About 20,000 doses of Moderna will arrive in the Czech Republic by the end of January, which is far fewer than the expected 80,000 doses. The vials should arrive around Jan. 22, Health Minister Jan Blatný told the Tn.cz news platform. “Our current information, which has not yet been definitively confirmed, is that the delivery of vaccines will reach the Czech Republic in January,” said Blatný. He added that the numbers would be lower than originally stated as he estimated the January delivery at 20,000 doses. That would be enough to vaccinate 10,000 people. However, the number of doses slated for delivery may change, noted Blatný.
The European Union authorized the Moderna vaccine on Wednesday. Czechia has earlier ordered 1.9 million doses of this vaccine from the EU. According to the Czech State Institute for Drug Control, the Moderna vaccine is intended for people over 18 years of age. It is administered in two doses 28 days apart. The Pfizer and BioNTech vaccine, which Czechia uses for vaccination since the end of December, also requires two doses for each person, but 21 days apart. The government’s vaccination strategy assumes that 80,000 doses should be delivered to the Czech Republic every month in the first quarter of the year. The number should rise to 278,000 doses per month from April to September. However, these estimates change a lot. The Moderna vaccine does not need such low storage temperatures as the Pfizer-BioNTech one. The company states that at temperatures of 2 to 8 degrees Celsius, it lasts 30 days, while at temperatures of negative 25 to 15 degrees Celsius, it can last up to half a year. Therefore, the Moderna vaccine could get to smaller vaccination centers that do not have the necessary equipment to store the Pfizer-BioNTech vaccine. Other planned vaccines have not yet been approved. However, Czechia has already ordered through the EU 3 million doses of the AstraZeneca vaccine and two million doses of the Johnson & Johnson vaccine.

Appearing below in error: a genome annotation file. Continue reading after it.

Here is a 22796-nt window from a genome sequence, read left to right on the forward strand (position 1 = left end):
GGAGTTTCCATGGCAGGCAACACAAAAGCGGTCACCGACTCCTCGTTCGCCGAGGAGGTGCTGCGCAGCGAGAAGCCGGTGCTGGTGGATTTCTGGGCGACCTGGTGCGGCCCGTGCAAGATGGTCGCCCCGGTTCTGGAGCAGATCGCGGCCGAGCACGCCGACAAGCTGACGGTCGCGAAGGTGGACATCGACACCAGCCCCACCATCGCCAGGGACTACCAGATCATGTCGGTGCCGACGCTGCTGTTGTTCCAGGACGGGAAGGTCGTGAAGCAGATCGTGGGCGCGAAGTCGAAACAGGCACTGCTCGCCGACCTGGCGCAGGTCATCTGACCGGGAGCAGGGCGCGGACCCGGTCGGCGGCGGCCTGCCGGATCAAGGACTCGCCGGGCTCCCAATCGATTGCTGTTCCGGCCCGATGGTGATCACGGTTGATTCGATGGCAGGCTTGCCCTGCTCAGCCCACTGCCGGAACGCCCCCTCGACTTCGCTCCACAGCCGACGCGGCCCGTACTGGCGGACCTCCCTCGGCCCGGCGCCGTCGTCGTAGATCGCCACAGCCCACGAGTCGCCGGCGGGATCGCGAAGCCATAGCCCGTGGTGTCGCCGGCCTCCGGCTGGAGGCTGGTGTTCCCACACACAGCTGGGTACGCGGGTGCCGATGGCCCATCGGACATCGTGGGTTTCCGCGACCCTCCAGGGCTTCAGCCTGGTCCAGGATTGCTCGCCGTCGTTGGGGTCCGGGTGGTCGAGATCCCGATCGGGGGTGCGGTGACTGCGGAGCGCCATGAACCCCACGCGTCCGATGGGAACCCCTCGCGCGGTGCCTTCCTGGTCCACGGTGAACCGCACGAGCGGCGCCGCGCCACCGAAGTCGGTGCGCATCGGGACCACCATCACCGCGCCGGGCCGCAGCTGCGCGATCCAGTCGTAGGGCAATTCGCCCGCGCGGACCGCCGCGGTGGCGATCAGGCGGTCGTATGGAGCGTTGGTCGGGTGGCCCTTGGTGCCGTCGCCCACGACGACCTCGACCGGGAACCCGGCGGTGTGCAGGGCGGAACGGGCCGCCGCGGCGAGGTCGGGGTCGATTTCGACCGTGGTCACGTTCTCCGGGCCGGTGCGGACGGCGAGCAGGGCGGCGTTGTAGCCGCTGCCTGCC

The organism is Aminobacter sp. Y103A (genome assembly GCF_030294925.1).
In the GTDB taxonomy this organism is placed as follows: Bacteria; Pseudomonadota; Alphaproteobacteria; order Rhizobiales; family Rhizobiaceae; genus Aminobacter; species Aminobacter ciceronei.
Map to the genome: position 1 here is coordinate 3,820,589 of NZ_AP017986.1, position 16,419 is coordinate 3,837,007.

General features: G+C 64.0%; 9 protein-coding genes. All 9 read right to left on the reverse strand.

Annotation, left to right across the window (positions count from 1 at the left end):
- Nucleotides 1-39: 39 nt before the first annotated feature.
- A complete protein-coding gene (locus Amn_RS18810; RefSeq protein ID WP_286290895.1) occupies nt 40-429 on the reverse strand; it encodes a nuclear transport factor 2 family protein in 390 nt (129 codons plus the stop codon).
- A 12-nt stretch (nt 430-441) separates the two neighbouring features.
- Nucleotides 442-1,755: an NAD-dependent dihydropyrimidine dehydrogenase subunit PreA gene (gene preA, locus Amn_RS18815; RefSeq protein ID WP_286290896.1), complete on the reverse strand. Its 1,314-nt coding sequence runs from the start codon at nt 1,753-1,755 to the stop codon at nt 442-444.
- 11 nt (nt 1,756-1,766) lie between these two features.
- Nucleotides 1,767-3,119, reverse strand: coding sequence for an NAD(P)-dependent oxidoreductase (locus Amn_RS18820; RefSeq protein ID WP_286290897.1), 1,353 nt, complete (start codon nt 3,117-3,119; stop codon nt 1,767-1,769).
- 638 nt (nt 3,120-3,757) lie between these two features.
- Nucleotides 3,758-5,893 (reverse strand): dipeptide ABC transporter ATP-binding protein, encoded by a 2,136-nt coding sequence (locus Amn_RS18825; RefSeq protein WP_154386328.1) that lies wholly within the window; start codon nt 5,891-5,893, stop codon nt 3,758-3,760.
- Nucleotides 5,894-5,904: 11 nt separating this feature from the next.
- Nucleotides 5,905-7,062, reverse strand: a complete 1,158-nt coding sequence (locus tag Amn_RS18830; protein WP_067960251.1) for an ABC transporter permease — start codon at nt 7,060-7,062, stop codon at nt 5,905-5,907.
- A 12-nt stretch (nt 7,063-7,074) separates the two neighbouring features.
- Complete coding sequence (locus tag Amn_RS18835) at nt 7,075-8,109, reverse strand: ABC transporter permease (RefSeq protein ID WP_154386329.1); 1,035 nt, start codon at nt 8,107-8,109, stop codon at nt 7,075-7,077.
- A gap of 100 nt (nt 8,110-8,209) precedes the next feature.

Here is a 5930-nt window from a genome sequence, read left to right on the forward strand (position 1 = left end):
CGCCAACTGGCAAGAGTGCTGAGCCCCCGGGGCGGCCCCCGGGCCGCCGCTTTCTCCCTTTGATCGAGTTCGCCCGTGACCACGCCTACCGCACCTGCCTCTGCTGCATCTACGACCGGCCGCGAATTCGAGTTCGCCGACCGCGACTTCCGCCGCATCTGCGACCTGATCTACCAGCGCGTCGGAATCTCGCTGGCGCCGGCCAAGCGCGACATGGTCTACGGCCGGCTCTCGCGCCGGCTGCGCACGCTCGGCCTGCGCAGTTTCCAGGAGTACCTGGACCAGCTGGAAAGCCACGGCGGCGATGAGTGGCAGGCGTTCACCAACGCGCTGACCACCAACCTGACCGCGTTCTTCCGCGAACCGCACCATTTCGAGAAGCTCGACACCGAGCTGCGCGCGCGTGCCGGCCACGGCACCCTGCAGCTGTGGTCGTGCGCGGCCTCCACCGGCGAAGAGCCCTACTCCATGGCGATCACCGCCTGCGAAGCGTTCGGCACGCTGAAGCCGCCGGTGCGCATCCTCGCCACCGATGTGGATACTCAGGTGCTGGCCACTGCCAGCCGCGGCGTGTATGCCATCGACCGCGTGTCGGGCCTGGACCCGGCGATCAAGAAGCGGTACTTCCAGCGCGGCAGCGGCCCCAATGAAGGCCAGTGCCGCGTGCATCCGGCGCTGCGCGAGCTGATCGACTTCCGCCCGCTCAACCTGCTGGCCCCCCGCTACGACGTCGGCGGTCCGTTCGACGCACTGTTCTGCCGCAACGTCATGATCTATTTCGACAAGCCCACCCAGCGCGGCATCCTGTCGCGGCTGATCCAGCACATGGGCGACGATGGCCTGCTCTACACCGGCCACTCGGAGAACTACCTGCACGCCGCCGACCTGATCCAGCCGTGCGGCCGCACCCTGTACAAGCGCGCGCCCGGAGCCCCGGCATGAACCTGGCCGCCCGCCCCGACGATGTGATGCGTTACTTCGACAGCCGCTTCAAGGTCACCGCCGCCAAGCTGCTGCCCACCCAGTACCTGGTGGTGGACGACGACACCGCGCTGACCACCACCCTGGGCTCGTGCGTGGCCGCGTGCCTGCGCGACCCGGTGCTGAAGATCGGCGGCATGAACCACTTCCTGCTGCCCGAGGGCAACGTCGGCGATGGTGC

Title image: In this file photo dated Wednesday, Dec. 30, 2020, a bottle of Moderna COVID-19 vaccine on a table before being utilized in Topeka, USA. The European Union’s medicines agency on Wednesday Jan. 6, 2021, gave the green light to Moderna Inc.’s COVID-19 vaccine, a decision that gives the 27-nation bloc a second vaccine to use to fight the virus rampaging across the continent.(AP Photo/Charlie Riedel, FILE)